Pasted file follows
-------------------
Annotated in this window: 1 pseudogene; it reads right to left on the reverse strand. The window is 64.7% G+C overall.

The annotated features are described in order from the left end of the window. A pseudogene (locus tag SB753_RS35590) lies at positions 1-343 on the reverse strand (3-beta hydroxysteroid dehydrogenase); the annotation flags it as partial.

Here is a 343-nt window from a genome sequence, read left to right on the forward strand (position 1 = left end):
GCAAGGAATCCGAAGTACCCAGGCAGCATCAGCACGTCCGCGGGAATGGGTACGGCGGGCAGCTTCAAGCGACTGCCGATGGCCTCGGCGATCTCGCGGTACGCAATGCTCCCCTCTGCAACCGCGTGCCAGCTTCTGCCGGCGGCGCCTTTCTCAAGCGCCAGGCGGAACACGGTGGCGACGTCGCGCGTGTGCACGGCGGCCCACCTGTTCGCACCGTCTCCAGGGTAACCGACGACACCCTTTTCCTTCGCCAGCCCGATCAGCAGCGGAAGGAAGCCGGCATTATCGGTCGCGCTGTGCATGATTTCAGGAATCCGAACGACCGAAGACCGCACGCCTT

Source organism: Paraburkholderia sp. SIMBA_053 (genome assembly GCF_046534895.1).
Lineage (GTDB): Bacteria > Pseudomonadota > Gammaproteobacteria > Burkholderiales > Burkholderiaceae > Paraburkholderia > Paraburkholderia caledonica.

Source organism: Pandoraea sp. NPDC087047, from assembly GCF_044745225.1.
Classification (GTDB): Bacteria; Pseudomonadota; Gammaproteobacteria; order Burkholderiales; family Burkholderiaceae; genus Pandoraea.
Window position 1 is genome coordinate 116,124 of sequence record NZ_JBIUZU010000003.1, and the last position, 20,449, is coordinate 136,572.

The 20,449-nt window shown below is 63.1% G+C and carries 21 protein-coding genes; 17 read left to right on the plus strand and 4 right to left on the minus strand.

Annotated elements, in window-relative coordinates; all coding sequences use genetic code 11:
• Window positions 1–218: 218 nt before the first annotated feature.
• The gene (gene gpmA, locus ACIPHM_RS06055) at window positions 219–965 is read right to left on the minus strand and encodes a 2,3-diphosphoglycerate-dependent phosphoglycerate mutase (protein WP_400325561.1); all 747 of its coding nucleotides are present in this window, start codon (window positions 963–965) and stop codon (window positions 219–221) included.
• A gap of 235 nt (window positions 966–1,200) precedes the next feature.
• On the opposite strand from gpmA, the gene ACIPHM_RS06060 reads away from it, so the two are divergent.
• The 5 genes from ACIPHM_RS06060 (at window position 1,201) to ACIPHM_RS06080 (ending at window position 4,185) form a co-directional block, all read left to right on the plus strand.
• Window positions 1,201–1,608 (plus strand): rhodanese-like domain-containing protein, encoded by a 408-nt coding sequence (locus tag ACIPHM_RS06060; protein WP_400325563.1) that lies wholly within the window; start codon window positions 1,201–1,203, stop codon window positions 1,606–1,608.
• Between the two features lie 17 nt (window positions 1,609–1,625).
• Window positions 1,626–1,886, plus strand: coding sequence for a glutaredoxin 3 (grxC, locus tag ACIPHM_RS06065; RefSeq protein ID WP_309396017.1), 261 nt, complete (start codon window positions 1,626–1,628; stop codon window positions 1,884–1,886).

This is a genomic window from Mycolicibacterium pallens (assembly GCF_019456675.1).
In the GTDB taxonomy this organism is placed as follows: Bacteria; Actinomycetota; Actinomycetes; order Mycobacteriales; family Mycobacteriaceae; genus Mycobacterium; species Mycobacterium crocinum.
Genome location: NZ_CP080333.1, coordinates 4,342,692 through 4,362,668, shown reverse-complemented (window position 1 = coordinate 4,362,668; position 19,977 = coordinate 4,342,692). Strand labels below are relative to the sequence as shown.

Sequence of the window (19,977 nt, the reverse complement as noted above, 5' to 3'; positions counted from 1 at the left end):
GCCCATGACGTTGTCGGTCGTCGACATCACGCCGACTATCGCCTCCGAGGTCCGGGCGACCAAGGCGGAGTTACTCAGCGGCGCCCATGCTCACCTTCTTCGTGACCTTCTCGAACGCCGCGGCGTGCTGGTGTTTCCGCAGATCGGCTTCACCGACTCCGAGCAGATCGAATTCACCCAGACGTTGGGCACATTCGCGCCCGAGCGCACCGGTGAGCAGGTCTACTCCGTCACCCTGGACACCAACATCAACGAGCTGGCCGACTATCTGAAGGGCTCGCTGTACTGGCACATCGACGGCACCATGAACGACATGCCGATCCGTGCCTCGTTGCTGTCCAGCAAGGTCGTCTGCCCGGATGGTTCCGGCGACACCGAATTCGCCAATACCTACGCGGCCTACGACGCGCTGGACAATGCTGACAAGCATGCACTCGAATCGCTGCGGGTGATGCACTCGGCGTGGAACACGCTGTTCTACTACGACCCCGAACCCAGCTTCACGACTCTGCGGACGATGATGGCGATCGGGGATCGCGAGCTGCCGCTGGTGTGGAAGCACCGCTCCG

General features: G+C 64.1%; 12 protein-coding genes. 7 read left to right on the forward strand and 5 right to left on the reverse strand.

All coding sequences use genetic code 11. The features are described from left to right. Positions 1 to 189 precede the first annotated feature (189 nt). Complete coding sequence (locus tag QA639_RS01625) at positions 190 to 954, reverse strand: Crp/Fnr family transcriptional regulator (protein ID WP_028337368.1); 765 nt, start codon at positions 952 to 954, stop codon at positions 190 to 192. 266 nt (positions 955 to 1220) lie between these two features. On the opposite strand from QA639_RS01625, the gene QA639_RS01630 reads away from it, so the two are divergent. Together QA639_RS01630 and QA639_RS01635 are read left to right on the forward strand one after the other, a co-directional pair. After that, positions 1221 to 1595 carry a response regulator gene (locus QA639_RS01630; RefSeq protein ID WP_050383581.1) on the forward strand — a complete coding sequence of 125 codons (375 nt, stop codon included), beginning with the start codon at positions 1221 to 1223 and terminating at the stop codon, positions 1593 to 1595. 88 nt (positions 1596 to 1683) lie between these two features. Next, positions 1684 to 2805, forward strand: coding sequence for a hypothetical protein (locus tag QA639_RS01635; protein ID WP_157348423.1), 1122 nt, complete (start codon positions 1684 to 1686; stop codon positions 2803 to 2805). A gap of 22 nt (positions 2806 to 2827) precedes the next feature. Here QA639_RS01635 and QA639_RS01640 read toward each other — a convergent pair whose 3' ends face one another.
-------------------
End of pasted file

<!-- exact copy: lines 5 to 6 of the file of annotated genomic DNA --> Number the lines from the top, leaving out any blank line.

Source organism: Paraburkholderia sp. SIMBA_053 (genome assembly GCF_046534895.1).
Lineage (GTDB): Bacteria > Pseudomonadota > Gammaproteobacteria > Burkholderiales > Burkholderiaceae > Paraburkholderia > Paraburkholderia caledonica.